Too many questions, not enough answers?

Any anti-litter organisation or group should have an implicit aim of putting itself out of business: if it has done its job well, its services should no longer be needed. This means getting to the heart of the problem: stopping people from littering in the first place. Not cleaning up after them year after year ad infinitum, but changing the attitude and behaviour of an entire culture. 

Does this sound too difficult?

It was a challenge that Dan Syrek accepted in Texas. He started by looking at the demographics: young men aged 18-35 were the typical litterers, and, in this case, they liked country music and sports, and they had a dislike of authority. He nicknamed this group “Bubbas”, and he recognised that he had to find a message that would resonate with them.

The problem? The usual anti-litter messaging relies on emotions such as guilt and shame, or tugging on the heartstrings with pictures of cuddly animals. It was, according to Syrek, preaching to the choir: it would only be effective on those who were unlikely to litter anyway. The Bubbas weren’t moved by such messages; indeed, some didn’t even recognise that their behaviour was littering.

As a result, appealing to self-interest was out: the Bubbas gained nothing by not littering. And fines were unlikely to have an effect because they would be coming from the very authorities the Bubbas distrusted.  

Instead, Syrek’s solution was ingenious: advertisements featuring athletes and celebrities who were known for being Texan. Coupled with the tagline “Don’t mess with Texas” it sent the message that Texans don’t litter. Rather than reprimanding the Bubbas, it tapped into the idea that people like them didn’t litter. The results? Within the first five years of the campaign, roadside litter was reduced by 72%.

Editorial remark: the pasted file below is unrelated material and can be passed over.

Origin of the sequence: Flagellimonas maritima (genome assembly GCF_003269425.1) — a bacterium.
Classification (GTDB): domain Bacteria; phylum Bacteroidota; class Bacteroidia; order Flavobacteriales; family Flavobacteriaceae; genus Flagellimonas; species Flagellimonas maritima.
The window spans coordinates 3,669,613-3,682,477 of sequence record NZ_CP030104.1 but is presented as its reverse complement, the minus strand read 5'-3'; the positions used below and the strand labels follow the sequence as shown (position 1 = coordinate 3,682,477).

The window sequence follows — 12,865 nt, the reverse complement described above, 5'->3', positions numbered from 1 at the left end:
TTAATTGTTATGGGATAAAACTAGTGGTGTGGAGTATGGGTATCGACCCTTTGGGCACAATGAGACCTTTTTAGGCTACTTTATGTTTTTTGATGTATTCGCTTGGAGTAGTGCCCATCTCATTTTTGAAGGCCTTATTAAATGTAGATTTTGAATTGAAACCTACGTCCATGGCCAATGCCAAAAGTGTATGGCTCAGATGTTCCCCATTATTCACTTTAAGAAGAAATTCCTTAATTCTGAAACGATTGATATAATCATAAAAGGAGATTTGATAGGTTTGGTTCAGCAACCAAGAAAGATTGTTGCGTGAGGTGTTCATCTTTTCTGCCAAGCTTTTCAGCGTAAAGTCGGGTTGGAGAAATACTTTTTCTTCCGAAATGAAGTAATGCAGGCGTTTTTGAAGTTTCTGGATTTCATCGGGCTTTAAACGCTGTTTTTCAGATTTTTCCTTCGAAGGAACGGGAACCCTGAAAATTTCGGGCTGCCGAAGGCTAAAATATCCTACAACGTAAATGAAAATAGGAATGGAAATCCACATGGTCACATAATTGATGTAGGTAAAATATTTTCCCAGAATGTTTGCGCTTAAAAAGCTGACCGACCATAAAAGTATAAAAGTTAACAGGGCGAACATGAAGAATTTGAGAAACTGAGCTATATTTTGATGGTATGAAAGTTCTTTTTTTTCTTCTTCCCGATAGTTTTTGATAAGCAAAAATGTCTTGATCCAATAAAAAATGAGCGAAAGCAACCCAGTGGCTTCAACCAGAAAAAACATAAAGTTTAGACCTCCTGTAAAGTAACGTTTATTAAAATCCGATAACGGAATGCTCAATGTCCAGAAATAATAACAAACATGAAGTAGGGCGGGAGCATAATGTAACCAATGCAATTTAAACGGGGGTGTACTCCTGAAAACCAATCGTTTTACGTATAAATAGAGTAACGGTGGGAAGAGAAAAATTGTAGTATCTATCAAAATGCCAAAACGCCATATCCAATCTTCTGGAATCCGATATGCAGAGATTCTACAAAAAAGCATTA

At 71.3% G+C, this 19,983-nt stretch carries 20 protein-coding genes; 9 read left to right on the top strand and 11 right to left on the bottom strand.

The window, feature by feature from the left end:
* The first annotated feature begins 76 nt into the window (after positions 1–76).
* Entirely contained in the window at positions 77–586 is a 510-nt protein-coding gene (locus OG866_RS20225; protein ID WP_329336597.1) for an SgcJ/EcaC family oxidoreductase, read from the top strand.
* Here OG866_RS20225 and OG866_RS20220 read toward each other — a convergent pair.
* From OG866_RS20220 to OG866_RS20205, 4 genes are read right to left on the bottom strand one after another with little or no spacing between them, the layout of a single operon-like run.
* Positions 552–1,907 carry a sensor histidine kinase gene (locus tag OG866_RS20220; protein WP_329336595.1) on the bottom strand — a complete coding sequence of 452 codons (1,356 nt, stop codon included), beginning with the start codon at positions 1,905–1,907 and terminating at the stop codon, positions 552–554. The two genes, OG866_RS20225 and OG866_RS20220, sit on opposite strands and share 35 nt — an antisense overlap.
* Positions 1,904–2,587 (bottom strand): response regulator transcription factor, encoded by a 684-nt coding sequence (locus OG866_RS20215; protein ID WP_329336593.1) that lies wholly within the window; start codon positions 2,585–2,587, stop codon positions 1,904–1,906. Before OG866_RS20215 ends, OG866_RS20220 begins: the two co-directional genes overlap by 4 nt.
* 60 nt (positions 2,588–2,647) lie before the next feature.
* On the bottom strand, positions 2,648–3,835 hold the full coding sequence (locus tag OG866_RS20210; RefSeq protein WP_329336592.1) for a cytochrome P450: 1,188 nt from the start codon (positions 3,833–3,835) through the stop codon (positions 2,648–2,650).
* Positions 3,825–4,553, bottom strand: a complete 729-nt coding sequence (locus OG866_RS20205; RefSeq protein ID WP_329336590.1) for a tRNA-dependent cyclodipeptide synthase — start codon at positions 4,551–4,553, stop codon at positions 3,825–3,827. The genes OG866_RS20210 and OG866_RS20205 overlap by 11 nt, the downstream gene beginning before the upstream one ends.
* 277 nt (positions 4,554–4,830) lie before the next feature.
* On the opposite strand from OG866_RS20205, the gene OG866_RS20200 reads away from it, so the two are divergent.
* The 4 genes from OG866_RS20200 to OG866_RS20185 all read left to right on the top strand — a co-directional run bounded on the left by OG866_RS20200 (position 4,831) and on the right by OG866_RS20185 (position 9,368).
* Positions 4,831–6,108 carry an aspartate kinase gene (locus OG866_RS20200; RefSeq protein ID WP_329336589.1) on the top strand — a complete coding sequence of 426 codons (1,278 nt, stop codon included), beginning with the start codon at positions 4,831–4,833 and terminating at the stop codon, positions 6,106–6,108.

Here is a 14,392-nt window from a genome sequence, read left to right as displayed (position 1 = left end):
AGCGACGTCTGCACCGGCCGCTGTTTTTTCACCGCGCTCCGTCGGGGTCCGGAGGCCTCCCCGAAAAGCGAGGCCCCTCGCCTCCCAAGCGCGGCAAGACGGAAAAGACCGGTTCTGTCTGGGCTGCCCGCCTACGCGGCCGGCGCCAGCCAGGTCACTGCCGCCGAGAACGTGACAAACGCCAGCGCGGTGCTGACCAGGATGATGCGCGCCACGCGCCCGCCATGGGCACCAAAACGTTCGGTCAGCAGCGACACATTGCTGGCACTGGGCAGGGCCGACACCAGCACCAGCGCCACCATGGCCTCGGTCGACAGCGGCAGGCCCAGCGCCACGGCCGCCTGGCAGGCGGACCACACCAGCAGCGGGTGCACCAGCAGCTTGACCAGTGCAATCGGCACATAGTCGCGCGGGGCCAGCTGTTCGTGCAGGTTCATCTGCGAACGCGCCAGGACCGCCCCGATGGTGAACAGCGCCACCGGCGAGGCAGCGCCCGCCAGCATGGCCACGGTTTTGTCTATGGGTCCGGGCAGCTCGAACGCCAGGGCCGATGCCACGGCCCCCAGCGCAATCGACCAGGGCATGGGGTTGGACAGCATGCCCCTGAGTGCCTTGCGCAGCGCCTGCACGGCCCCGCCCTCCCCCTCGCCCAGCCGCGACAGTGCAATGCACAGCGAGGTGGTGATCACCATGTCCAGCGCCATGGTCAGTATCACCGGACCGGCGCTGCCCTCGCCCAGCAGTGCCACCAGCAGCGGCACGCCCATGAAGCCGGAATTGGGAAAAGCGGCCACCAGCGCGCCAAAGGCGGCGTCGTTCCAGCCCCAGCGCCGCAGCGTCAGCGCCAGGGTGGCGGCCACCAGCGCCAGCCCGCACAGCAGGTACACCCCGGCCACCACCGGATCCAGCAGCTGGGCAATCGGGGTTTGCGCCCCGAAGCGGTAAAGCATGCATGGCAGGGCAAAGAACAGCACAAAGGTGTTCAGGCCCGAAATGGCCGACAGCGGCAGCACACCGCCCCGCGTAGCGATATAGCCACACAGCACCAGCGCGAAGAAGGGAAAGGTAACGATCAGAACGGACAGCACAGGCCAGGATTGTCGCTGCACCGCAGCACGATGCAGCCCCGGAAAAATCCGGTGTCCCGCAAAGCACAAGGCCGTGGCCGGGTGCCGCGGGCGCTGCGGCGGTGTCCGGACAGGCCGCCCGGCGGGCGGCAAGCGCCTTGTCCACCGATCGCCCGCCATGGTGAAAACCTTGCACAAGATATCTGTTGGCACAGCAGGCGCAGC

All of this is to say that it is possible to change behaviour. But how do we translate this to the UK? Who are our Bubbas, what do they like and dislike, and how do we reach them? How do we address the two barmy attitudes that contribute to the problem: litter makes a job for someone and I pay my council tax (unspoken: therefore I pay for my litter to be picked up so it’s okay for me to litter)? How do we break the “monkey see, monkey do” habit: someone sees litter and adds their rubbish to it?

I don’t have an answer to these questions, at least not yet.  But from a practical standpoint, there have been no national campaigns or slogans that I can recall during the fifteen years I’ve lived in the UK. There is no clear cultural message around litter. Correction: based on what is seen in our communities, along our motorways, and on our beaches, the message that appears to be coming across loud and clear is that littering is perfectly acceptable—after all, somebody else will clean it up.

The information about the “Don’t mess with Texas” campaign has been adapted from Chip and Dan Heath’s excellent book, Ideas that Stick.

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